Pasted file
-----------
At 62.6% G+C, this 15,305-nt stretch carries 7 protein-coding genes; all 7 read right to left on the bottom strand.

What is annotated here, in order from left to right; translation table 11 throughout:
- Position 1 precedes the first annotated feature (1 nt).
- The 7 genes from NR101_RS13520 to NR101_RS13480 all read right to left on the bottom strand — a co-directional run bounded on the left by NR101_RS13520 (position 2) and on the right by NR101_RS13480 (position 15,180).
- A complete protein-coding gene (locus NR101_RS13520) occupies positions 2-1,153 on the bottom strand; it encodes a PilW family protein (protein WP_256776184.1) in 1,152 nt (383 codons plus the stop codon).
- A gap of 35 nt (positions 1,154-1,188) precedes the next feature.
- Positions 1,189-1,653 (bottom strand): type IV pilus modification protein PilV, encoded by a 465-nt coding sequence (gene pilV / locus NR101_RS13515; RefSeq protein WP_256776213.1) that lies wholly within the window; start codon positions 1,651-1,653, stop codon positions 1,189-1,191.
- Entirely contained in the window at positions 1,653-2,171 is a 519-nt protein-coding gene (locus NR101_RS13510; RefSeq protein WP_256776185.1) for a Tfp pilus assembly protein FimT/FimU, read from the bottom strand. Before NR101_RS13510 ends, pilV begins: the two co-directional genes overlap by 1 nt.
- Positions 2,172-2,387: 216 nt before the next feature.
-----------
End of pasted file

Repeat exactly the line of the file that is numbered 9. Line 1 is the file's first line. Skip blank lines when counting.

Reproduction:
- Positions 2,172-2,387: 216 nt before the next feature.